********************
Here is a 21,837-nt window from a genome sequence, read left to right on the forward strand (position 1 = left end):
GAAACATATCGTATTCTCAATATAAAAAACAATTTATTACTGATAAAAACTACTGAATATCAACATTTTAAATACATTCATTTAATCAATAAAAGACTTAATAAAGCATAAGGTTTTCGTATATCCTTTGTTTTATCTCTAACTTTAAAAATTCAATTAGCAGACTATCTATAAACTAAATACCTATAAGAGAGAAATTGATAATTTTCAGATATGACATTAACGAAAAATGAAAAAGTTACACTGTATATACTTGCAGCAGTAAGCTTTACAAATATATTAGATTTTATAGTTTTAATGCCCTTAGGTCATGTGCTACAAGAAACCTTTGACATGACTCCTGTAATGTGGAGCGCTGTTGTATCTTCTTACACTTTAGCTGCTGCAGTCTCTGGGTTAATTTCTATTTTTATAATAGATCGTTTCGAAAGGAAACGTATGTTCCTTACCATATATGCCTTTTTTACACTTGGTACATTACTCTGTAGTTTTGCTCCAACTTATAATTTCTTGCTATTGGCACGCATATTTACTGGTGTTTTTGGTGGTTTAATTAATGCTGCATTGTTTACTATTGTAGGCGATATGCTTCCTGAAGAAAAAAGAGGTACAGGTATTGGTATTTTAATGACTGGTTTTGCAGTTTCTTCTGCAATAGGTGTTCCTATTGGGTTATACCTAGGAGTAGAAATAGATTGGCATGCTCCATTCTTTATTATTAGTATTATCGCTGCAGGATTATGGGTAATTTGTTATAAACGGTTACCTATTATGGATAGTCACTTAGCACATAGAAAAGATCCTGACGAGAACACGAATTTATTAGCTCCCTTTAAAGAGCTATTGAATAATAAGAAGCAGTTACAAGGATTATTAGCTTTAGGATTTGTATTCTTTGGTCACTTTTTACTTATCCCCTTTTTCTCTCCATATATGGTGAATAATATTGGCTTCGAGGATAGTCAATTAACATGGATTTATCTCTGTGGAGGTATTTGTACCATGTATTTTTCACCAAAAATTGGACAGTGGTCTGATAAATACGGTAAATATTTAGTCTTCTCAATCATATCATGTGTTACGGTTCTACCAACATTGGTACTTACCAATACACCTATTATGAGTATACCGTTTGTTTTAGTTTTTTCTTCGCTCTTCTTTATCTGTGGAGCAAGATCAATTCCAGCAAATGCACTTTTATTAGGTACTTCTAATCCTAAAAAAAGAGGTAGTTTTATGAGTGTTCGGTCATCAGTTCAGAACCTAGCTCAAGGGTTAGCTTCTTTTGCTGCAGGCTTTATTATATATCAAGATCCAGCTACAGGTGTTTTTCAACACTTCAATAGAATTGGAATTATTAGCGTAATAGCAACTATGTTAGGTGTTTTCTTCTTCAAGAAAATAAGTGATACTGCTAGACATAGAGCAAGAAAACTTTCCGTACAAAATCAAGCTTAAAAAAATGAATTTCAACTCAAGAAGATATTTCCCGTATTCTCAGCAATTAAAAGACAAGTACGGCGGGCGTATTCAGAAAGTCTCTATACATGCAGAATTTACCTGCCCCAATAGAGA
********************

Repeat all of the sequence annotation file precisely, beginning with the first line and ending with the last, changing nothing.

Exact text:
Here is a 21,837-nt window from a genome sequence, read left to right on the forward strand (position 1 = left end):
GAAACATATCGTATTCTCAATATAAAAAACAATTTATTACTGATAAAAACTACTGAATATCAACATTTTAAATACATTCATTTAATCAATAAAAGACTTAATAAAGCATAAGGTTTTCGTATATCCTTTGTTTTATCTCTAACTTTAAAAATTCAATTAGCAGACTATCTATAAACTAAATACCTATAAGAGAGAAATTGATAATTTTCAGATATGACATTAACGAAAAATGAAAAAGTTACACTGTATATACTTGCAGCAGTAAGCTTTACAAATATATTAGATTTTATAGTTTTAATGCCCTTAGGTCATGTGCTACAAGAAACCTTTGACATGACTCCTGTAATGTGGAGCGCTGTTGTATCTTCTTACACTTTAGCTGCTGCAGTCTCTGGGTTAATTTCTATTTTTATAATAGATCGTTTCGAAAGGAAACGTATGTTCCTTACCATATATGCCTTTTTTACACTTGGTACATTACTCTGTAGTTTTGCTCCAACTTATAATTTCTTGCTATTGGCACGCATATTTACTGGTGTTTTTGGTGGTTTAATTAATGCTGCATTGTTTACTATTGTAGGCGATATGCTTCCTGAAGAAAAAAGAGGTACAGGTATTGGTATTTTAATGACTGGTTTTGCAGTTTCTTCTGCAATAGGTGTTCCTATTGGGTTATACCTAGGAGTAGAAATAGATTGGCATGCTCCATTCTTTATTATTAGTATTATCGCTGCAGGATTATGGGTAATTTGTTATAAACGGTTACCTATTATGGATAGTCACTTAGCACATAGAAAAGATCCTGACGAGAACACGAATTTATTAGCTCCCTTTAAAGAGCTATTGAATAATAAGAAGCAGTTACAAGGATTATTAGCTTTAGGATTTGTATTCTTTGGTCACTTTTTACTTATCCCCTTTTTCTCTCCATATATGGTGAATAATATTGGCTTCGAGGATAGTCAATTAACATGGATTTATCTCTGTGGAGGTATTTGTACCATGTATTTTTCACCAAAAATTGGACAGTGGTCTGATAAATACGGTAAATATTTAGTCTTCTCAATCATATCATGTGTTACGGTTCTACCAACATTGGTACTTACCAATACACCTATTATGAGTATACCGTTTGTTTTAGTTTTTTCTTCGCTCTTCTTTATCTGTGGAGCAAGATCAATTCCAGCAAATGCACTTTTATTAGGTACTTCTAATCCTAAAAAAAGAGGTAGTTTTATGAGTGTTCGGTCATCAGTTCAGAACCTAGCTCAAGGGTTAGCTTCTTTTGCTGCAGGCTTTATTATATATCAAGATCCAGCTACAGGTGTTTTTCAACACTTCAATAGAATTGGAATTATTAGCGTAATAGCAACTATGTTAGGTGTTTTCTTCTTCAAGAAAATAAGTGATACTGCTAGACATAGAGCAAGAAAACTTTCCGTACAAAATCAAGCTTAAAAAAATGAATTTCAACTCAAGAAGATATTTCCCGTATTCTCAGCAATTAAAAGACAAGTACGGCGGGCGTATTCAGAAAGTCTCTATACATGCAGAATTTACCTGCCCCAATAGAGA